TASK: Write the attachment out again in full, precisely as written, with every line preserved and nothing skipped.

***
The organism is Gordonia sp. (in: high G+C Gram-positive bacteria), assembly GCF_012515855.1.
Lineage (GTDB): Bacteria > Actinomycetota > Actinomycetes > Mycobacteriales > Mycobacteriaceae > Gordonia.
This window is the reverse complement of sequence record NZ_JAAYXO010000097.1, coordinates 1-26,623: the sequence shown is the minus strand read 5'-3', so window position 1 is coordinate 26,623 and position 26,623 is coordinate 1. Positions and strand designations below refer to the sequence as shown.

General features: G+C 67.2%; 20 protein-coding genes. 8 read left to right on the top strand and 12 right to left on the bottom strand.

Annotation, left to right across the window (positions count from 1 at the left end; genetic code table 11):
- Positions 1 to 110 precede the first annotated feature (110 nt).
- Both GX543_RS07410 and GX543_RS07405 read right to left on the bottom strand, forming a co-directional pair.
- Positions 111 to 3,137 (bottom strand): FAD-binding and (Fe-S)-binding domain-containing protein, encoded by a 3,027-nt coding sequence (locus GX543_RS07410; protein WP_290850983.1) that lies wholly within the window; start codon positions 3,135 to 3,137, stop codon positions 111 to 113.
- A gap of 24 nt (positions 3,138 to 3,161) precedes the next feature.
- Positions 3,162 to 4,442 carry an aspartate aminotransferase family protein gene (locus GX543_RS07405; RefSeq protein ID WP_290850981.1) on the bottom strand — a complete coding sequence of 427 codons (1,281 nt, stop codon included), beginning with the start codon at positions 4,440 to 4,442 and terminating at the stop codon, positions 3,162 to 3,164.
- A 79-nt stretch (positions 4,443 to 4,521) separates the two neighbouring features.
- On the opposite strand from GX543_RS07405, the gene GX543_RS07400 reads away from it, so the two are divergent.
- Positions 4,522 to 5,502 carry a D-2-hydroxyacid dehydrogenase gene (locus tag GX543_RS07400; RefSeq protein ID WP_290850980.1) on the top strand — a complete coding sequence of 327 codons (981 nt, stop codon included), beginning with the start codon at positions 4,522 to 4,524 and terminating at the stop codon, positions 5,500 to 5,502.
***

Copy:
The organism is Gordonia sp. (in: high G+C Gram-positive bacteria), assembly GCF_012515855.1.
Lineage (GTDB): Bacteria > Actinomycetota > Actinomycetes > Mycobacteriales > Mycobacteriaceae > Gordonia.
This window is the reverse complement of sequence record NZ_JAAYXO010000097.1, coordinates 1-26,623: the sequence shown is the minus strand read 5'-3', so window position 1 is coordinate 26,623 and position 26,623 is coordinate 1. Positions and strand designations below refer to the sequence as shown.

General features: G+C 67.2%; 20 protein-coding genes. 8 read left to right on the top strand and 12 right to left on the bottom strand.

Annotation, left to right across the window (positions count from 1 at the left end; genetic code table 11):
- Positions 1 to 110 precede the first annotated feature (110 nt).
- Both GX543_RS07410 and GX543_RS07405 read right to left on the bottom strand, forming a co-directional pair.
- Positions 111 to 3,137 (bottom strand): FAD-binding and (Fe-S)-binding domain-containing protein, encoded by a 3,027-nt coding sequence (locus GX543_RS07410; protein WP_290850983.1) that lies wholly within the window; start codon positions 3,135 to 3,137, stop codon positions 111 to 113.
- A gap of 24 nt (positions 3,138 to 3,161) precedes the next feature.
- Positions 3,162 to 4,442 carry an aspartate aminotransferase family protein gene (locus GX543_RS07405; RefSeq protein ID WP_290850981.1) on the bottom strand — a complete coding sequence of 427 codons (1,281 nt, stop codon included), beginning with the start codon at positions 4,440 to 4,442 and terminating at the stop codon, positions 3,162 to 3,164.
- A 79-nt stretch (positions 4,443 to 4,521) separates the two neighbouring features.
- On the opposite strand from GX543_RS07405, the gene GX543_RS07400 reads away from it, so the two are divergent.
- Positions 4,522 to 5,502 carry a D-2-hydroxyacid dehydrogenase gene (locus tag GX543_RS07400; RefSeq protein ID WP_290850980.1) on the top strand — a complete coding sequence of 327 codons (981 nt, stop codon included), beginning with the start codon at positions 4,522 to 4,524 and terminating at the stop codon, positions 5,500 to 5,502.